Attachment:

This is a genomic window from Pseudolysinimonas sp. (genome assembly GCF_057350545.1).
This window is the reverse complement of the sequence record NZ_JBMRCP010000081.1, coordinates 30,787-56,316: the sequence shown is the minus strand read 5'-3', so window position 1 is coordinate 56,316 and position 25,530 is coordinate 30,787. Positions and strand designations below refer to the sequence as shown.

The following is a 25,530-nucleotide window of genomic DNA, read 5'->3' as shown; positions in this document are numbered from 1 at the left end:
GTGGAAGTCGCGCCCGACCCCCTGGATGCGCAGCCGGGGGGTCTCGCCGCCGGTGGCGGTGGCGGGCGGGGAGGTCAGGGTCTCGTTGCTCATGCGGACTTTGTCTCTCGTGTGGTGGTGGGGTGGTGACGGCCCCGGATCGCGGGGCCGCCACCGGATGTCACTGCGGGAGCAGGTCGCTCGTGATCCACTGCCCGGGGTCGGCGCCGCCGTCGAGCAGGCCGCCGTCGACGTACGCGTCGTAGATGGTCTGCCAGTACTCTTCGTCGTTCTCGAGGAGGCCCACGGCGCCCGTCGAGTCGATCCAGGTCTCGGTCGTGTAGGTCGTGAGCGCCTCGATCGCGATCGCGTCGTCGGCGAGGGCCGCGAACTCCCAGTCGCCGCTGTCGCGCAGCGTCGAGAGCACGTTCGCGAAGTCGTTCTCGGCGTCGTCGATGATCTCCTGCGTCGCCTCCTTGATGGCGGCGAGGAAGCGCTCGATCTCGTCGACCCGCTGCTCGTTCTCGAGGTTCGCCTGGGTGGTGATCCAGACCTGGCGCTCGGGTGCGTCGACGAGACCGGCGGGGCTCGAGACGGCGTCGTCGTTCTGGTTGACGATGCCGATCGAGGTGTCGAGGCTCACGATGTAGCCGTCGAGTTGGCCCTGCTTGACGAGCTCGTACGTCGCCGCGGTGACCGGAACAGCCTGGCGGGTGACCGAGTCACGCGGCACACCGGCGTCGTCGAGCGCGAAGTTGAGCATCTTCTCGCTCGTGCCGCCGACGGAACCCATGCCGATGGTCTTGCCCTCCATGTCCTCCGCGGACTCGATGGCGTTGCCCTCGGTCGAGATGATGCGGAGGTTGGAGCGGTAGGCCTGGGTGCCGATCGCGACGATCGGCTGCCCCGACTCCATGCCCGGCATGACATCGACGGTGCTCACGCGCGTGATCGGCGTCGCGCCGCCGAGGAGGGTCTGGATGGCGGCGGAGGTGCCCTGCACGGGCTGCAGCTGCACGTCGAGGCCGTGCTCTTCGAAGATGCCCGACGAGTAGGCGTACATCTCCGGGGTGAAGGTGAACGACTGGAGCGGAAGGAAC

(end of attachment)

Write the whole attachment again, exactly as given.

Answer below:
This is a genomic window from Pseudolysinimonas sp. (genome assembly GCF_057350545.1).
This window is the reverse complement of the sequence record NZ_JBMRCP010000081.1, coordinates 30,787-56,316: the sequence shown is the minus strand read 5'-3', so window position 1 is coordinate 56,316 and position 25,530 is coordinate 30,787. Positions and strand designations below refer to the sequence as shown.

The following is a 25,530-nucleotide window of genomic DNA, read 5'->3' as shown; positions in this document are numbered from 1 at the left end:
GTGGAAGTCGCGCCCGACCCCCTGGATGCGCAGCCGGGGGGTCTCGCCGCCGGTGGCGGTGGCGGGCGGGGAGGTCAGGGTCTCGTTGCTCATGCGGACTTTGTCTCTCGTGTGGTGGTGGGGTGGTGACGGCCCCGGATCGCGGGGCCGCCACCGGATGTCACTGCGGGAGCAGGTCGCTCGTGATCCACTGCCCGGGGTCGGCGCCGCCGTCGAGCAGGCCGCCGTCGACGTACGCGTCGTAGATGGTCTGCCAGTACTCTTCGTCGTTCTCGAGGAGGCCCACGGCGCCCGTCGAGTCGATCCAGGTCTCGGTCGTGTAGGTCGTGAGCGCCTCGATCGCGATCGCGTCGTCGGCGAGGGCCGCGAACTCCCAGTCGCCGCTGTCGCGCAGCGTCGAGAGCACGTTCGCGAAGTCGTTCTCGGCGTCGTCGATGATCTCCTGCGTCGCCTCCTTGATGGCGGCGAGGAAGCGCTCGATCTCGTCGACCCGCTGCTCGTTCTCGAGGTTCGCCTGGGTGGTGATCCAGACCTGGCGCTCGGGTGCGTCGACGAGACCGGCGGGGCTCGAGACGGCGTCGTCGTTCTGGTTGACGATGCCGATCGAGGTGTCGAGGCTCACGATGTAGCCGTCGAGTTGGCCCTGCTTGACGAGCTCGTACGTCGCCGCGGTGACCGGAACAGCCTGGCGGGTGACCGAGTCACGCGGCACACCGGCGTCGTCGAGCGCGAAGTTGAGCATCTTCTCGCTCGTGCCGCCGACGGAACCCATGCCGATGGTCTTGCCCTCCATGTCCTCCGCGGACTCGATGGCGTTGCCCTCGGTCGAGATGATGCGGAGGTTGGAGCGGTAGGCCTGGGTGCCGATCGCGACGATCGGCTGCCCCGACTCCATGCCCGGCATGACATCGACGGTGCTCACGCGCGTGATCGGCGTCGCGCCGCCGAGGAGGGTCTGGATGGCGGCGGAGGTGCCCTGCACGGGCTGCAGCTGCACGTCGAGGCCGTGCTCTTCGAAGATGCCCGACGAGTAGGCGTACATCTCCGGGGTGAAGGTGAACGACTGGAGCGGAAGGAAC